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Published: November 2011
Acrylonitrile is a large-volume commodity chemical, produced by the ammoxidation of propylene. Major acrylonitrile applications include use as a vinyl monomer for such products as polyacrylonitrile for acrylic fibers, in ABS and SAN resin manufacture, and as a chemical intermediate in the manufacture of adiponitrile, acrylamide and a variety of other chemicals.
During 2003–2007, the acrylonitrile market underwent a consolidation process as a consequence of the start-up of large production units in 2001 and in 2005 that caused some oversupply in the market. This consolidation brought global capacity into better balance with global demand. The drop in global demand with the recession led to cuts in operating rates and to capacity being idled in North America and Europe in 2009, some of which has since been restarted. The resulting market tightness led to another round of capacity additions beginning in 2010. Most of these capacity additions occurred in Asia and particularly in China.
A number of additional new capacity additions are planned in China, Saudi Arabia and the Republic of Korea, but since global demand for acrylonitrile is slowing, the realization of all of these projects is currently questionable. In fact, there is a risk that the market might fall back into an oversupplied situation within the next few years.
The following pie chart shows world consumption of acrylonitrile:
Global acrylonitrile demand reached a peak in 2007, but decreased by about 13% in 2008, as a result of the global economic downturn. Beginning in 2009, global demand recovered at an average annual rate of about 5%. However, in the second half of 2011, the rate of recovery seems to have slowed, as a result of sluggish demand from the major end-use markets—ABS, acrylic fibers and adiponitrile—in the United States and Europe.
Despite the slowdown in 2008, demand for ABS/SAN resins has continued to grow on a global basis and has now surpassed acrylic fibers as the major end use for acrylonitrile. In 2011 this end use represented about 39% of global acrylonitrile consumption. The bulk of this growth is taking place in Asia, driven by the constant development of the electrical appliance and automotive industries.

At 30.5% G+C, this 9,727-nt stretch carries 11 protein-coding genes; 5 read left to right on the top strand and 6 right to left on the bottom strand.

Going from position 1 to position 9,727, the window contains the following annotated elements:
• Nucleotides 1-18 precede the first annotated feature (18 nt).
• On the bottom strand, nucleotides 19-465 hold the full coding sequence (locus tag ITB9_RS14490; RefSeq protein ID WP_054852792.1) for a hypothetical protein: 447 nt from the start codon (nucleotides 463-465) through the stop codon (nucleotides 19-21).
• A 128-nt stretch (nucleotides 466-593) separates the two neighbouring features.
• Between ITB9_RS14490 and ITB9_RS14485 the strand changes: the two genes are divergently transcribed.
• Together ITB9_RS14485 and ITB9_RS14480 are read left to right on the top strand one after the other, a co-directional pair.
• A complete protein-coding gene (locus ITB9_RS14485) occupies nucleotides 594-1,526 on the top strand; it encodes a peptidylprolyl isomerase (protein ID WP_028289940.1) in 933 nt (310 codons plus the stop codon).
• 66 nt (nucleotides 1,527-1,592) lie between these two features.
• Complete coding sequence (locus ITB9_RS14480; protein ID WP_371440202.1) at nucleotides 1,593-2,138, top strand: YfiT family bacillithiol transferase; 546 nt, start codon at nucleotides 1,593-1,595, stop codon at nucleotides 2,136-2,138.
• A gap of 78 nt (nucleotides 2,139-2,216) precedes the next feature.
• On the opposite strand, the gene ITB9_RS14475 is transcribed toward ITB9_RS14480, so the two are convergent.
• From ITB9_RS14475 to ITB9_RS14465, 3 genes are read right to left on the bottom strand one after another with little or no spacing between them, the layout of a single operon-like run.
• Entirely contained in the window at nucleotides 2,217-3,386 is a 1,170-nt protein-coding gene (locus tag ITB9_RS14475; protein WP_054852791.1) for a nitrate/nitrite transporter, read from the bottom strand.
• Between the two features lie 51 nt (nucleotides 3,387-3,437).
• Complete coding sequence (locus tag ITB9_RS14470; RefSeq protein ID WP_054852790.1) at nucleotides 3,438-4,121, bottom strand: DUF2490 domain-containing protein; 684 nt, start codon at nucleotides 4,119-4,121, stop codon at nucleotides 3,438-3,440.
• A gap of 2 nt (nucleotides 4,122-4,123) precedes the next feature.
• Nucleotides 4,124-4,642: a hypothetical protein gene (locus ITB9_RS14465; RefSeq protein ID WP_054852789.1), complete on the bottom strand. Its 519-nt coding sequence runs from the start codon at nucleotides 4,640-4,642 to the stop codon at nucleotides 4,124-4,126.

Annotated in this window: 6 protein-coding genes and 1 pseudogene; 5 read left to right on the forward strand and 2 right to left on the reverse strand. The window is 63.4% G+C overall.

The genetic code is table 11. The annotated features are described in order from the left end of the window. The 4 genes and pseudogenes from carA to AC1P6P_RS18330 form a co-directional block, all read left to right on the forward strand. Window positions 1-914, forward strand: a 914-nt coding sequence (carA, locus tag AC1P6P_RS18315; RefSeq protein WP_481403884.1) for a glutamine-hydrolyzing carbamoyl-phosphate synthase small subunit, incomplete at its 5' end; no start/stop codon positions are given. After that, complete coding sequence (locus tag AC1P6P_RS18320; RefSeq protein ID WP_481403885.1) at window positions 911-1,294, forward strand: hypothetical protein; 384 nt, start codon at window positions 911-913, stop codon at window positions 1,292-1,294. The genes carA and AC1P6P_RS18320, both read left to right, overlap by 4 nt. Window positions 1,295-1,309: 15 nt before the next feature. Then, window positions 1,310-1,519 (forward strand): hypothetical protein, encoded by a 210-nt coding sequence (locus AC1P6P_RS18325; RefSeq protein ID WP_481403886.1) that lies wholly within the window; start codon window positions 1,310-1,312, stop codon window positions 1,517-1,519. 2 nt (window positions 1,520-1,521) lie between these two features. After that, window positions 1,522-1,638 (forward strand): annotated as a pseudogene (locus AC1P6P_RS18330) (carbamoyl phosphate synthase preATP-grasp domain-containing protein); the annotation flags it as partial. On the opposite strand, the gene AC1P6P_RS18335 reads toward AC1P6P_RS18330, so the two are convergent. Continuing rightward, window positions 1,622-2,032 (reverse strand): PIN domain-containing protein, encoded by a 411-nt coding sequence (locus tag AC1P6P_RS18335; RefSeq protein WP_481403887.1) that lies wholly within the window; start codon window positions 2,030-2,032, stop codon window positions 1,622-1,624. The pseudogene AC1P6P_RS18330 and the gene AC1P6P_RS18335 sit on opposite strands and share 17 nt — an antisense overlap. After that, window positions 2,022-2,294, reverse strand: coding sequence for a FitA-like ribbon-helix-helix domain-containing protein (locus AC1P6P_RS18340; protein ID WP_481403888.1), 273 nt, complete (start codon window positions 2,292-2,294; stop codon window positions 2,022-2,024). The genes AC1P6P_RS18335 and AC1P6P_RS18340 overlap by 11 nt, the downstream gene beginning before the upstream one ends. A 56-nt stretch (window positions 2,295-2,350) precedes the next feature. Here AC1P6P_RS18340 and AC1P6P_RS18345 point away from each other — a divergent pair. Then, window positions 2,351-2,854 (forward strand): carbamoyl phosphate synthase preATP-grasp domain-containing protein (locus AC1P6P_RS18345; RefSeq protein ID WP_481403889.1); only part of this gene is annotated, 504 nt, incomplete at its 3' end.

Acrylic fibers have historically been the largest end use for acrylonitrile; however, demand from this end market has been in decline for many years. As of 2011 acrylic fibers accounted for only 38% of total acrylonitrile consumption, down from 43% in 2007 and nearly 48% in 2004. Acrylic fibers have been experiencing strong interfiber competition, especially from polyester fibers. In the United States, acrylic fiber production stopped in 2005, and in Europe it has been declining for many years. Both these regions have been suffering under increasing competition from Asian imports of both fibers and finished goods. During 2008 a large drop in demand for acrylic fibers was also registered in Asia. Although some recovery has been seen since 2009, demand for this end use is expected to improve only gradually.
Acrylonitrile is a major-volume product in world trade. Dividing the world into regional segments—North America, Western Europe, Asia, Middle East and Other—eliminates the local intrasegment transactions and provides a truer picture of world trade. North America is still the largest acrylonitrile exporter, but its share has decreased in favor of Asian countries during the last few years; Asia is by far the major importing area. Asia will need to continue to import acrylonitrile over the next decade in order to satisfy domestic demand.